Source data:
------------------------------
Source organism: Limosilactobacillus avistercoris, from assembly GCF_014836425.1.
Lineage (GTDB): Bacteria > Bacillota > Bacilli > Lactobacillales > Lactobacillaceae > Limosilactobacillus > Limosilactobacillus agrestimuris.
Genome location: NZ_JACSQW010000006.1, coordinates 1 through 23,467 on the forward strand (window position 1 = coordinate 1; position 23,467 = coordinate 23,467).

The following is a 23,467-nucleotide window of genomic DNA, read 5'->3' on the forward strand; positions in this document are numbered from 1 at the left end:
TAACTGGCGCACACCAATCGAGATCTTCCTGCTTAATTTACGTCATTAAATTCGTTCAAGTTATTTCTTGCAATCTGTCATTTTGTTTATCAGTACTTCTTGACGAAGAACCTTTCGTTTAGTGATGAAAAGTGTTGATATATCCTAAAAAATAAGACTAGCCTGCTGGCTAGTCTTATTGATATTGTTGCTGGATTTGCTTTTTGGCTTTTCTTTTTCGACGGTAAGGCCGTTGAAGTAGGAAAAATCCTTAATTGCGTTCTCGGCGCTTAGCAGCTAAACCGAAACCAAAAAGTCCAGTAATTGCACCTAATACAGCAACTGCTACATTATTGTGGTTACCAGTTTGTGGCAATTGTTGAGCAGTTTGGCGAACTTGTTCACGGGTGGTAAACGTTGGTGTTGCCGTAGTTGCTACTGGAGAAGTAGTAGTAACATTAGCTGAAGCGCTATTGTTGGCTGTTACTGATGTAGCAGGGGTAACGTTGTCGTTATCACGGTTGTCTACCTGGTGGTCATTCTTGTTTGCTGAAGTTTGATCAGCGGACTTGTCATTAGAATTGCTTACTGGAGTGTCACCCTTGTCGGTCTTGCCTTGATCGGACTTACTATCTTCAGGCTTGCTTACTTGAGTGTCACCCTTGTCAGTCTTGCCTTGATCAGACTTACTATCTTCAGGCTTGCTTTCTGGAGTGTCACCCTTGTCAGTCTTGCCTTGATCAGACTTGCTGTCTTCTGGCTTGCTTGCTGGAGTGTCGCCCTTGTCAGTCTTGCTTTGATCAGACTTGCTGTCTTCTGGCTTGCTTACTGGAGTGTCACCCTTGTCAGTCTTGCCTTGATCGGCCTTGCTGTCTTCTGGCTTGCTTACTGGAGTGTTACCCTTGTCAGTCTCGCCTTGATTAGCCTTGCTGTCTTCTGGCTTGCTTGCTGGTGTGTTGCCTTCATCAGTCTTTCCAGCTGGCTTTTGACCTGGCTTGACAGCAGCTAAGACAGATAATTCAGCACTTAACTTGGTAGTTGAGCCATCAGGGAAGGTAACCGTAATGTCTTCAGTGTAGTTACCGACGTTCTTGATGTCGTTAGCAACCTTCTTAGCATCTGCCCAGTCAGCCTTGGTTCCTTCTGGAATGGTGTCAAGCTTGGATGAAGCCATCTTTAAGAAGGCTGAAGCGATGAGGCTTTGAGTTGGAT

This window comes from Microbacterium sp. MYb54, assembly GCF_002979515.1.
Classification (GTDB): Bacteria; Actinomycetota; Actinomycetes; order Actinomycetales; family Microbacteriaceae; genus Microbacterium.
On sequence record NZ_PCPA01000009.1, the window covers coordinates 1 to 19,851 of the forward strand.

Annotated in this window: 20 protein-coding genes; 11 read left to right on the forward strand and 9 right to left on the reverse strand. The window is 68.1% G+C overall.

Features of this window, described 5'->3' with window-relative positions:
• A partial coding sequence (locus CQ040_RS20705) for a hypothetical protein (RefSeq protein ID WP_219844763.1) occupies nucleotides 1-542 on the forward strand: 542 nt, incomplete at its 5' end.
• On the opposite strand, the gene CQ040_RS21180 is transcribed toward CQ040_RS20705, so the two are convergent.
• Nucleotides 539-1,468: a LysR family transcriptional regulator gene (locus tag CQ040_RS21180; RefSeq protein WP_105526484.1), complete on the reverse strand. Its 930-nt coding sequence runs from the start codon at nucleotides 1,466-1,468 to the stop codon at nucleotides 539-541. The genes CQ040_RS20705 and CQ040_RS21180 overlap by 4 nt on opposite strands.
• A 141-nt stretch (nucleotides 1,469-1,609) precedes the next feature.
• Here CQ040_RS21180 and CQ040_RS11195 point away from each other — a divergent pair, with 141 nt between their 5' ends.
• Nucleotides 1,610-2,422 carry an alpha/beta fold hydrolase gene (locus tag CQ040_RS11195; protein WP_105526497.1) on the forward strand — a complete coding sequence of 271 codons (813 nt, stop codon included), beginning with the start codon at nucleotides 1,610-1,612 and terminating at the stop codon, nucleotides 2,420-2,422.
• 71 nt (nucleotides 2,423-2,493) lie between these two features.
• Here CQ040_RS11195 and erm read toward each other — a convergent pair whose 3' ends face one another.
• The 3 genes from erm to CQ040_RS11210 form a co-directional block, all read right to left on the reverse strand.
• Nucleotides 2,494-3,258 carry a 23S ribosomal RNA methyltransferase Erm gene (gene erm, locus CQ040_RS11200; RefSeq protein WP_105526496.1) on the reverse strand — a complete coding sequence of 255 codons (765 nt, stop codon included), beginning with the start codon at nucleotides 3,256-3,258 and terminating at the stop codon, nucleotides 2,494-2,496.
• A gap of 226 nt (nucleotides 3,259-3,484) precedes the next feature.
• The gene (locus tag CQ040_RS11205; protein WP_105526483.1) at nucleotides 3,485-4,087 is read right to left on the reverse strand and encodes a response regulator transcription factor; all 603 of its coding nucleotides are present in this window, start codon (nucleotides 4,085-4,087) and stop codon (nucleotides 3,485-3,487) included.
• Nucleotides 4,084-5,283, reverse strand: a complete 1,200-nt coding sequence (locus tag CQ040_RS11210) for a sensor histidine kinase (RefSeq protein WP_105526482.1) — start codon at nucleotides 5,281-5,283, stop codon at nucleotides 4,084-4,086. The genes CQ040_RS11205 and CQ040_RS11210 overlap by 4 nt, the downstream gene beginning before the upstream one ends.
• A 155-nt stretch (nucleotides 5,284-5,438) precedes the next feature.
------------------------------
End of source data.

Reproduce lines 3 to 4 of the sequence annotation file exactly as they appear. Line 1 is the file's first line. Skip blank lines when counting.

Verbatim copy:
Genome location: NZ_JACSQW010000006.1, coordinates 1 through 23,467 on the forward strand (window position 1 = coordinate 1; position 23,467 = coordinate 23,467).

The following is a 23,467-nucleotide window of genomic DNA, read 5'->3' on the forward strand; positions in this document are numbered from 1 at the left end: